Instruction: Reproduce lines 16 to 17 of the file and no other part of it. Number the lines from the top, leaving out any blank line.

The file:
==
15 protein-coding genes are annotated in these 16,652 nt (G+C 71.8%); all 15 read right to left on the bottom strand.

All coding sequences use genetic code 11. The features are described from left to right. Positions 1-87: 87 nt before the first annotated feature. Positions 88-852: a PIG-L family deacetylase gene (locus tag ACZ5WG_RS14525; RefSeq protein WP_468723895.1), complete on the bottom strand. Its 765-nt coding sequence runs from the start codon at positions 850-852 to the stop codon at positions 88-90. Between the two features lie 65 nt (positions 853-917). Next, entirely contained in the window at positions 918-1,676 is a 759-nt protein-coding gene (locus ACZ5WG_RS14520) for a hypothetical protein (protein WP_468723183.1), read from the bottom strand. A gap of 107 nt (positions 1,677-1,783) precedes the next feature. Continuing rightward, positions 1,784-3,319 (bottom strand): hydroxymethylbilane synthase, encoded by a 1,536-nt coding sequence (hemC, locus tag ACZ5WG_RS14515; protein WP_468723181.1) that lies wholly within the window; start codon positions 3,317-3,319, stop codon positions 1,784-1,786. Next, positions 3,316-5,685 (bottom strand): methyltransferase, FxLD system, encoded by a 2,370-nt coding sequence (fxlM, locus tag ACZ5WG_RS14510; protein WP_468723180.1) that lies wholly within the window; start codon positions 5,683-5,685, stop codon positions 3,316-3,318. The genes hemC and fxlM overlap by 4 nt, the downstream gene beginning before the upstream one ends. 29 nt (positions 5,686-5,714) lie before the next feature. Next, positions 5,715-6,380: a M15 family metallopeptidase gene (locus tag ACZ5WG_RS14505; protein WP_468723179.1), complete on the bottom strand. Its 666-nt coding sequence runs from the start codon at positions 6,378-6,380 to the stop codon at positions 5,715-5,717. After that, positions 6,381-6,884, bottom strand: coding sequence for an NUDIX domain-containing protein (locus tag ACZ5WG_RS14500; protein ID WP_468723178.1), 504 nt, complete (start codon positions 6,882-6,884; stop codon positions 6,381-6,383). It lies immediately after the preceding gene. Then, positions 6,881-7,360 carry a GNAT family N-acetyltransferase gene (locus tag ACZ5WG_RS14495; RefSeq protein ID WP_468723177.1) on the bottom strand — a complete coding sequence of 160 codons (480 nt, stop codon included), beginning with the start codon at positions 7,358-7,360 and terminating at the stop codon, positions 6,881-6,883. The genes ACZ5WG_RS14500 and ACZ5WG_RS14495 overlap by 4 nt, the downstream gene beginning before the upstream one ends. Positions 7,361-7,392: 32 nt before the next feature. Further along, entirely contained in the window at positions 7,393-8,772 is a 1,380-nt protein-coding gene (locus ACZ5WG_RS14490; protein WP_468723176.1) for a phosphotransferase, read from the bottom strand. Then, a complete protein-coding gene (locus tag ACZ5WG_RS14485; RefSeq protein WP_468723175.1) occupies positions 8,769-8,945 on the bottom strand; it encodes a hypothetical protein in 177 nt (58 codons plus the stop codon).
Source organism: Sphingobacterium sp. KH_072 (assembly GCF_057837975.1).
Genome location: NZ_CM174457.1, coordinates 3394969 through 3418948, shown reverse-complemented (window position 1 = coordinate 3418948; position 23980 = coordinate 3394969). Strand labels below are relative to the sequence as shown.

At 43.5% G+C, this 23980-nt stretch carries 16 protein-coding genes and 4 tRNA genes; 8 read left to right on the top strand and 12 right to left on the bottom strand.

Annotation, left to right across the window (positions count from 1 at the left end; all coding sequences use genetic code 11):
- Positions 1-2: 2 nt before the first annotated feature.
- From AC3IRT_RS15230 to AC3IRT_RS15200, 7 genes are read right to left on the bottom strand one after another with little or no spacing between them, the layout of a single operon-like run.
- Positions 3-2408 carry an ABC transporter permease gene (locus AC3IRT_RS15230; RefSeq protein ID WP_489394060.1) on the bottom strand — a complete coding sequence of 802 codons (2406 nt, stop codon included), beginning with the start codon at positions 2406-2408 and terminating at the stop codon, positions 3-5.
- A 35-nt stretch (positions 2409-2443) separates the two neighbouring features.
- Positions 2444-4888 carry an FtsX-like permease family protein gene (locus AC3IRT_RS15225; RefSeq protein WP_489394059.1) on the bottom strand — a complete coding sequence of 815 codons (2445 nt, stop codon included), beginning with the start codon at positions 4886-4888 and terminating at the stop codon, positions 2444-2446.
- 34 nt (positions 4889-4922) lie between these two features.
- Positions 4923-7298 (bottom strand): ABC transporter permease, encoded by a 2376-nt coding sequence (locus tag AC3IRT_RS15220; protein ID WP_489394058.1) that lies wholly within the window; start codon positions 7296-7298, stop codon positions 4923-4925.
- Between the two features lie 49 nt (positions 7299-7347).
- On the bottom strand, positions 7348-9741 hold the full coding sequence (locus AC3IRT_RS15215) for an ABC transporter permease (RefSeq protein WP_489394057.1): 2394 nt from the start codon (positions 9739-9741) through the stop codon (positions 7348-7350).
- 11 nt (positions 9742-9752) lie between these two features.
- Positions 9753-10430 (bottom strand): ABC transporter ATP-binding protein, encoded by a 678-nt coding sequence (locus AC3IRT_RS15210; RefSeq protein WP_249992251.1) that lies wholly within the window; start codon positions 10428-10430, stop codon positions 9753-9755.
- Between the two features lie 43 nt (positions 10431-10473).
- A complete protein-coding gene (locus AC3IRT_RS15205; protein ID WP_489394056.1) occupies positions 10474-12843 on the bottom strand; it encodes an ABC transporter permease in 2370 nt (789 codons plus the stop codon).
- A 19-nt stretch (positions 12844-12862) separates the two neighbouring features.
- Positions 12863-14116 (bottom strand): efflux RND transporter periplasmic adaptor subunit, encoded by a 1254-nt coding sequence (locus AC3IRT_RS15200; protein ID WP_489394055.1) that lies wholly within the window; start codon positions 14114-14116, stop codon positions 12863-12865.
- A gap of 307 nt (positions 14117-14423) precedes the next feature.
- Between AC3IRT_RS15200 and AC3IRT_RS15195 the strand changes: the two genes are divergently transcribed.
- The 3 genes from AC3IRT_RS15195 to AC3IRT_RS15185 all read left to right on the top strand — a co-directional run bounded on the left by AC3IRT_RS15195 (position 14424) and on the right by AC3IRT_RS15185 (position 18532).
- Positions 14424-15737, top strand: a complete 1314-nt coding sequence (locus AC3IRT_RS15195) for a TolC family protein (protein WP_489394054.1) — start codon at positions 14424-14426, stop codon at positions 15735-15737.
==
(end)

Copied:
- 11 nt (positions 9742-9752) lie between these two features.
- Positions 9753-10430 (bottom strand): ABC transporter ATP-binding protein, encoded by a 678-nt coding sequence (locus AC3IRT_RS15210; RefSeq protein WP_249992251.1) that lies wholly within the window; start codon positions 10428-10430, stop codon positions 9753-9755.